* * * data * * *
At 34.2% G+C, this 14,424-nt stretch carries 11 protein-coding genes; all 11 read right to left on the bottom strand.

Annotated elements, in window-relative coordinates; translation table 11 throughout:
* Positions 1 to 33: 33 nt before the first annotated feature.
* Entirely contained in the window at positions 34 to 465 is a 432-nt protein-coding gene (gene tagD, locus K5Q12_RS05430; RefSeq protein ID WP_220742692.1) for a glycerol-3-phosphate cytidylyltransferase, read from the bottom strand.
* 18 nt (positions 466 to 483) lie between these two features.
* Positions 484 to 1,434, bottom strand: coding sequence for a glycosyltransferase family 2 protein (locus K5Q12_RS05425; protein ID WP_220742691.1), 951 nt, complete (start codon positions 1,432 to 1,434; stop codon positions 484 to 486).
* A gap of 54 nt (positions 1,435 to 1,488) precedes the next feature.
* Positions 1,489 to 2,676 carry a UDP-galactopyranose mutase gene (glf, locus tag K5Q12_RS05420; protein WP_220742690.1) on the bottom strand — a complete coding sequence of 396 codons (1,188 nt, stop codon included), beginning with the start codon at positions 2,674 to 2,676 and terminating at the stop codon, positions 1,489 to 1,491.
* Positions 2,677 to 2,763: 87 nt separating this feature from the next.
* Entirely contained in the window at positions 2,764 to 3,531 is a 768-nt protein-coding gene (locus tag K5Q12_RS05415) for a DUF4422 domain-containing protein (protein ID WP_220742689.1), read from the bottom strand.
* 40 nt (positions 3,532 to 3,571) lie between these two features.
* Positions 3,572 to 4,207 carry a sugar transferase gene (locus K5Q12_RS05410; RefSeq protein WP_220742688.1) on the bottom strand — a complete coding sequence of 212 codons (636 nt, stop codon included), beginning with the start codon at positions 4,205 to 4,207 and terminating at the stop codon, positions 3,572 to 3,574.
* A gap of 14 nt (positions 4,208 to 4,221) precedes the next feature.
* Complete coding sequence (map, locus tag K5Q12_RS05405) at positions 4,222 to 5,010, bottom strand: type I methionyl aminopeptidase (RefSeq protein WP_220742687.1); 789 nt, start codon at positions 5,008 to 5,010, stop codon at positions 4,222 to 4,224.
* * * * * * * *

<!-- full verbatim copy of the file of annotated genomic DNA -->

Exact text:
At 34.2% G+C, this 14,424-nt stretch carries 11 protein-coding genes; all 11 read right to left on the bottom strand.

Annotated elements, in window-relative coordinates; translation table 11 throughout:
* Positions 1 to 33: 33 nt before the first annotated feature.
* Entirely contained in the window at positions 34 to 465 is a 432-nt protein-coding gene (gene tagD, locus K5Q12_RS05430; RefSeq protein ID WP_220742692.1) for a glycerol-3-phosphate cytidylyltransferase, read from the bottom strand.
* 18 nt (positions 466 to 483) lie between these two features.
* Positions 484 to 1,434, bottom strand: coding sequence for a glycosyltransferase family 2 protein (locus K5Q12_RS05425; protein ID WP_220742691.1), 951 nt, complete (start codon positions 1,432 to 1,434; stop codon positions 484 to 486).
* A gap of 54 nt (positions 1,435 to 1,488) precedes the next feature.
* Positions 1,489 to 2,676 carry a UDP-galactopyranose mutase gene (glf, locus tag K5Q12_RS05420; protein WP_220742690.1) on the bottom strand — a complete coding sequence of 396 codons (1,188 nt, stop codon included), beginning with the start codon at positions 2,674 to 2,676 and terminating at the stop codon, positions 1,489 to 1,491.
* Positions 2,677 to 2,763: 87 nt separating this feature from the next.
* Entirely contained in the window at positions 2,764 to 3,531 is a 768-nt protein-coding gene (locus tag K5Q12_RS05415) for a DUF4422 domain-containing protein (protein ID WP_220742689.1), read from the bottom strand.
* 40 nt (positions 3,532 to 3,571) lie between these two features.
* Positions 3,572 to 4,207 carry a sugar transferase gene (locus K5Q12_RS05410; RefSeq protein WP_220742688.1) on the bottom strand — a complete coding sequence of 212 codons (636 nt, stop codon included), beginning with the start codon at positions 4,205 to 4,207 and terminating at the stop codon, positions 3,572 to 3,574.
* A gap of 14 nt (positions 4,208 to 4,221) precedes the next feature.
* Complete coding sequence (map, locus tag K5Q12_RS05405) at positions 4,222 to 5,010, bottom strand: type I methionyl aminopeptidase (RefSeq protein WP_220742687.1); 789 nt, start codon at positions 5,008 to 5,010, stop codon at positions 4,222 to 4,224.